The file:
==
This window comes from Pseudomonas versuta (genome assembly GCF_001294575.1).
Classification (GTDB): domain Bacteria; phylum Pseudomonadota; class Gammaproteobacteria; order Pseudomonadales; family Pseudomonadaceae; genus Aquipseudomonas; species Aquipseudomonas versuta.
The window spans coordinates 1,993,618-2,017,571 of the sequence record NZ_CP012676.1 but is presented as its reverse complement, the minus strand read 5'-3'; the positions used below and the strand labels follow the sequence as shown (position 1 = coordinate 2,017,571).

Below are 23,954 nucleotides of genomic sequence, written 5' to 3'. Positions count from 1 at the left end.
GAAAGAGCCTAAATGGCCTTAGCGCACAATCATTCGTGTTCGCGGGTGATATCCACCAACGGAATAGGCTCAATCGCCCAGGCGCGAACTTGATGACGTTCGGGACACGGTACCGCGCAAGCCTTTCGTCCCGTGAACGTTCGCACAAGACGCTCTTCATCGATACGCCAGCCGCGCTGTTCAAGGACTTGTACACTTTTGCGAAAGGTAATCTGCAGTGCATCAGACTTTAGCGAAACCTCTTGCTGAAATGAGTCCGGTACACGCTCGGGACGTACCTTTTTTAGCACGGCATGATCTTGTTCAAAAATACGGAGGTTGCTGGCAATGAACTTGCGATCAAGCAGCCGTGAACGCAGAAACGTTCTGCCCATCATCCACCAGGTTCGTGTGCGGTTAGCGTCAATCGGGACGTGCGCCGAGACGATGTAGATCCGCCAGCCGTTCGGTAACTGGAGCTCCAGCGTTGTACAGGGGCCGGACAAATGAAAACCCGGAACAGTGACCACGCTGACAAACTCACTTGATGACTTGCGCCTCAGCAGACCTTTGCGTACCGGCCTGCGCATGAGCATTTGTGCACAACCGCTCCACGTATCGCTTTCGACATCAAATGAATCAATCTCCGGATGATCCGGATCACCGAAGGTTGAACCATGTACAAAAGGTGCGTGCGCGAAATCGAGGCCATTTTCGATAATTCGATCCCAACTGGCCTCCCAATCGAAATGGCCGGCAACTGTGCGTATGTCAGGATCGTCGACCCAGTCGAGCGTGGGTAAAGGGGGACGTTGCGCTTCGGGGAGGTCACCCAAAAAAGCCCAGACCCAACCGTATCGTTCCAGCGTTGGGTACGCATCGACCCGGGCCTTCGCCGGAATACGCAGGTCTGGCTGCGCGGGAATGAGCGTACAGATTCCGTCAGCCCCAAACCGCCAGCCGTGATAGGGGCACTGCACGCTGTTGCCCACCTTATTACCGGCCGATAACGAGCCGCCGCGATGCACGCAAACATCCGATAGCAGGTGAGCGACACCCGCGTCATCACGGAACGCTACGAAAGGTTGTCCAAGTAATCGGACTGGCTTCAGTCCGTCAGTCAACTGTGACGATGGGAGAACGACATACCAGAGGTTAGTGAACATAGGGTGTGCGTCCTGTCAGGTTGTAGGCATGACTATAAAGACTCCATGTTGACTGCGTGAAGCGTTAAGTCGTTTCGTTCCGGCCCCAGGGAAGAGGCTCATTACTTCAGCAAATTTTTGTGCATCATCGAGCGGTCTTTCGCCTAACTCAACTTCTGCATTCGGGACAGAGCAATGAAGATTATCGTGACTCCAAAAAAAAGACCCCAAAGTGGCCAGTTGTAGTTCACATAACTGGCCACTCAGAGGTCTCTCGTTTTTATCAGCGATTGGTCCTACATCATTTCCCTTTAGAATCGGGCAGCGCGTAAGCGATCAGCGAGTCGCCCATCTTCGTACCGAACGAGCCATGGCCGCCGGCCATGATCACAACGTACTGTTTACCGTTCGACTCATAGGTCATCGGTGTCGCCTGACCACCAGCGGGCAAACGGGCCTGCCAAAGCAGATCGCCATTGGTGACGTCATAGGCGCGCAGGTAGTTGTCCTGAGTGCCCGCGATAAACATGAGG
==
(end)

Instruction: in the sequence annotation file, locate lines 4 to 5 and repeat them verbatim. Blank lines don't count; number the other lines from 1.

Below are 23,954 nucleotides of genomic sequence, written 5' to 3'. Positions count from 1 at the left end.
GAAAGAGCCTAAATGGCCTTAGCGCACAATCATTCGTGTTCGCGGGTGATATCCACCAACGGAATAGGCTCAATCGCCCAGGCGCGAACTTGATGACGTTCGGGACACGGTACCGCGCAAGCCTTTCGTCCCGTGAACGTTCGCACAAGACGCTCTTCATCGATACGCCAGCCGCGCTGTTCAAGGACTTGTACACTTTTGCGAAAGGTAATCTGCAGTGCATCAGACTTTAGCGAAACCTCTTGCTGAAATGAGTCCGGTACACGCTCGGGACGTACCTTTTTTAGCACGGCATGATCTTGTTCAAAAATACGGAGGTTGCTGGCAATGAACTTGCGATCAAGCAGCCGTGAACGCAGAAACGTTCTGCCCATCATCCACCAGGTTCGTGTGCGGTTAGCGTCAATCGGGACGTGCGCCGAGACGATGTAGATCCGCCAGCCGTTCGGTAACTGGAGCTCCAGCGTTGTACAGGGGCCGGACAAATGAAAACCCGGAACAGTGACCACGCTGACAAACTCACTTGATGACTTGCGCCTCAGCAGACCTTTGCGTACCGGCCTGCGCATGAGCATTTGTGCACAACCGCTCCACGTATCGCTTTCGACATCAAATGAATCAATCTCCGGATGATCCGGATCACCGAAGGTTGAACCATGTACAAAAGGTGCGTGCGCGAAATCGAGGCCATTTTCGATAATTCGATCCCAACTGGCCTCCCAATCGAAATGGCCGGCAACTGTGCGTATGTCAGGATCGTCGACCCAGTCGAGCGTGGGTAAAGGGGGACGTTGCGCTTCGGGGAGGTCACCCAAAAAAGCCCAGACCCAACCGTATCGTTCCAGCGTTGGGTACGCATCGACCCGGGCCTTCGCCGGAATACGCAGGTCTGGCTGCGCGGGAATGAGCGTACAGATTCCGTCAGCCCCAAACCGCCAGCCGTGATAGGGGCACTGCACGCTGTTGCCCACCTTATTACCGGCCGATAACGAGCCGCCGCGATGCACGCAAACATCCGATAGCAGGTGAGCGACACCCGCGTCATCACGGAACGCTACGAAAGGTTGTCCAAGTAATCGGACTGGCTTCAGTCCGTCAGTCAACTGTGACGATGGGAGAACGACATACCAGAGGTTAGTGAACATAGGGTGTGCGTCCTGTCAGGTTGTAGGCATGACTATAAAGACTCCATGTTGACTGCGTGAAGCGTTAAGTCGTTTCGTTCCGGCCCCAGGGAAGAGGCTCATTACTTCAGCAAATTTTTGTGCATCATCGAGCGGTCTTTCGCCTAACTCAACTTCTGCATTCGGGACAGAGCAATGAAGATTATCGTGACTCCAAAAAAAAGACCCCAAAGTGGCCAGTTGTAGTTCACATAACTGGCCACTCAGAGGTCTCTCGTTTTTATCAGCGATTGGTCCTACATCATTTCCCTTTAGAATCGGGCAGCGCGTAAGCGATCAGCGAGTCGCCCATCTTCGTACCGAACGAGCCATGGCCGCCGGCCATGATCACAACGTACTGTTTACCGTTCGACTCATAGGTCATCGGTGTCGCCTGACCACCAGCGGGCAAACGGGCCTGCCAAAGCAGATCGCCATTGGTGACGTCATAGGCGCGCAGGTAGTTGTCCTGAGTGCCCGCGATAAACATGAGG